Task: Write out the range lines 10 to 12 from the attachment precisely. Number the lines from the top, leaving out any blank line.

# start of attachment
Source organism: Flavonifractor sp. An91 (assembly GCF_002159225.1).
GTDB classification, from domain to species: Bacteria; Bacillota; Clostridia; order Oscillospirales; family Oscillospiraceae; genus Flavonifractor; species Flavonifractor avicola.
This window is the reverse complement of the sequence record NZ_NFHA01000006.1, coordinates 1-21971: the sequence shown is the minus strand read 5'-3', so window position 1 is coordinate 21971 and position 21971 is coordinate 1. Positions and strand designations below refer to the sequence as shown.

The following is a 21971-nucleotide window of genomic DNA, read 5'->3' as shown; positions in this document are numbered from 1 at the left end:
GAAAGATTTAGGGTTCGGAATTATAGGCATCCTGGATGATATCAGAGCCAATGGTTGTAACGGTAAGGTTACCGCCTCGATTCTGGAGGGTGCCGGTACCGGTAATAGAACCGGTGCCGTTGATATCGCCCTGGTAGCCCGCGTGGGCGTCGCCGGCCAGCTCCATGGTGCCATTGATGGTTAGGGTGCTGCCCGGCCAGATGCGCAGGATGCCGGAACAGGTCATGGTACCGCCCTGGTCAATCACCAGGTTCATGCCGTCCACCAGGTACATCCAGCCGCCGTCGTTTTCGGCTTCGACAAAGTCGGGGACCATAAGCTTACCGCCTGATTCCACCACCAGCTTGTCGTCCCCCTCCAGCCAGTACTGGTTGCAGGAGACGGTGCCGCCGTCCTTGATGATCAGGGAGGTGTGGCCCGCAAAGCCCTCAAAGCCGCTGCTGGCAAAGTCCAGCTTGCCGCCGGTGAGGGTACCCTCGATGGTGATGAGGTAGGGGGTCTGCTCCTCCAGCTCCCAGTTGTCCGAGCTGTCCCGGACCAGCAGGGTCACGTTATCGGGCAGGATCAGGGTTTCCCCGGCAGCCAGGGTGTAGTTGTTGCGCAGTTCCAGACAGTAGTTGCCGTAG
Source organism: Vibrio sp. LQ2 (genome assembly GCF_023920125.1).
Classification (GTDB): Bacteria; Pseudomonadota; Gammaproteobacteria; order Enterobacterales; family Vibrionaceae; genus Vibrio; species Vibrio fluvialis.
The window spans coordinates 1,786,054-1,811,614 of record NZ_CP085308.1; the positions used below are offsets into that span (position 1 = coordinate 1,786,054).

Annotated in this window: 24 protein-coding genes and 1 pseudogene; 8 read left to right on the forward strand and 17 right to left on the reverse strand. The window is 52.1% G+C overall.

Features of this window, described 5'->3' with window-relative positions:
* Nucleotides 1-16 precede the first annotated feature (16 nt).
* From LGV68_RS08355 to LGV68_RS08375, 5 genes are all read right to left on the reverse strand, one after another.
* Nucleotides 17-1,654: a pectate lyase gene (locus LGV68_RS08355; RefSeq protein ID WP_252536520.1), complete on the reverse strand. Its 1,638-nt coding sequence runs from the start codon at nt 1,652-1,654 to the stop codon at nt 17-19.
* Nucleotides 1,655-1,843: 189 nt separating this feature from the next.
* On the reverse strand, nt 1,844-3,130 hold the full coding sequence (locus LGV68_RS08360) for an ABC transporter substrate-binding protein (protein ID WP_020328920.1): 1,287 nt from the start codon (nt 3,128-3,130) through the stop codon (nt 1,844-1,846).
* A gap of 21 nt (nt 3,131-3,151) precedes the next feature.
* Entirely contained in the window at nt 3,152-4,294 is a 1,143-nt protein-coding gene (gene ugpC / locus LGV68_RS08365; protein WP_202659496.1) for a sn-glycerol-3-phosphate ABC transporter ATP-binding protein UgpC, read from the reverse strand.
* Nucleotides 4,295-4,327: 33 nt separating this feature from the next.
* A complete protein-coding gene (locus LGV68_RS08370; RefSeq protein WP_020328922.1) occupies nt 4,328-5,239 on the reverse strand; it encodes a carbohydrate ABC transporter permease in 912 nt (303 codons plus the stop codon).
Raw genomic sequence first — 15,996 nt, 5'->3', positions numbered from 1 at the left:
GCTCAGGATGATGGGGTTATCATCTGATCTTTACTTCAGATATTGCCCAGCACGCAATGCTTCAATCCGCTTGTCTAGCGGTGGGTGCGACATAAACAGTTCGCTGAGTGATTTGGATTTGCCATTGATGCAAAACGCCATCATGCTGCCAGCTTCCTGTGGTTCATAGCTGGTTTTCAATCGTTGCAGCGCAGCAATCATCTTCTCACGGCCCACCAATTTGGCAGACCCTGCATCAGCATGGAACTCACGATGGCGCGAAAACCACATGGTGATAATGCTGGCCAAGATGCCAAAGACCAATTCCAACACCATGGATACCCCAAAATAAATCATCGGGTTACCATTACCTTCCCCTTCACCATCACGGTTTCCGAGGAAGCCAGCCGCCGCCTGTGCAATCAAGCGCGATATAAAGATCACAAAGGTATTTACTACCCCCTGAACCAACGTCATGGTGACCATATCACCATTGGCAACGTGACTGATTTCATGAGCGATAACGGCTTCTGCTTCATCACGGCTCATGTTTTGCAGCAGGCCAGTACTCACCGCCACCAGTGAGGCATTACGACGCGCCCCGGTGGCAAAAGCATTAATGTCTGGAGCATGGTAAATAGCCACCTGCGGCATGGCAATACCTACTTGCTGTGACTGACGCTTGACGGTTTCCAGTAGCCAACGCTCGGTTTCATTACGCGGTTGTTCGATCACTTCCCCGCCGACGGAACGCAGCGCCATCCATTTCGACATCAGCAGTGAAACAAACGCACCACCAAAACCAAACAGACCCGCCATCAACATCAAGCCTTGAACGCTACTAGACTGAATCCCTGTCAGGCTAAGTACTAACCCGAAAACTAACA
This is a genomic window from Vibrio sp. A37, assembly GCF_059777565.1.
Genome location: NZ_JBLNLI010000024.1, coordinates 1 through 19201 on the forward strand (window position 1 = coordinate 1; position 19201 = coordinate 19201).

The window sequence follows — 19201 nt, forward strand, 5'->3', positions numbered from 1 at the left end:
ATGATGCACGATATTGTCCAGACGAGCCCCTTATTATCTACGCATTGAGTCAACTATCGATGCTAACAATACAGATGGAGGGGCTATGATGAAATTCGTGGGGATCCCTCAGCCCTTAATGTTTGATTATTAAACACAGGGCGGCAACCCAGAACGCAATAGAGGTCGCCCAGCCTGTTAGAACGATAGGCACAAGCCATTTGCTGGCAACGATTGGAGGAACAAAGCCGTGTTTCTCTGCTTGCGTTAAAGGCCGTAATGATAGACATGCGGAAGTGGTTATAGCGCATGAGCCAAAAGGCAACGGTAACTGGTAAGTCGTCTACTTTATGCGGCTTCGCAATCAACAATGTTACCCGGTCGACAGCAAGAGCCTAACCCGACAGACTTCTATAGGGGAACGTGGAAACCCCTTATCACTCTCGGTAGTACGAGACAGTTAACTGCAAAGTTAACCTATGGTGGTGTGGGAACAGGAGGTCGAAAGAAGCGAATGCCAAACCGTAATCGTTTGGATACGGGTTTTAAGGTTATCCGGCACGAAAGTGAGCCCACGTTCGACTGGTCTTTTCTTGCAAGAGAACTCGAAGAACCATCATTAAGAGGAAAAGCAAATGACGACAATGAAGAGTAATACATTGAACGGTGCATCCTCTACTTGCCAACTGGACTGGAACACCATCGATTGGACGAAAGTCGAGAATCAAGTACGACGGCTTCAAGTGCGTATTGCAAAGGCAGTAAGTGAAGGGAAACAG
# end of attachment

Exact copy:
Features of this window, described 5'->3' with window-relative positions:
* Nucleotides 1-16 precede the first annotated feature (16 nt).
* From LGV68_RS08355 to LGV68_RS08375, 5 genes are all read right to left on the reverse strand, one after another.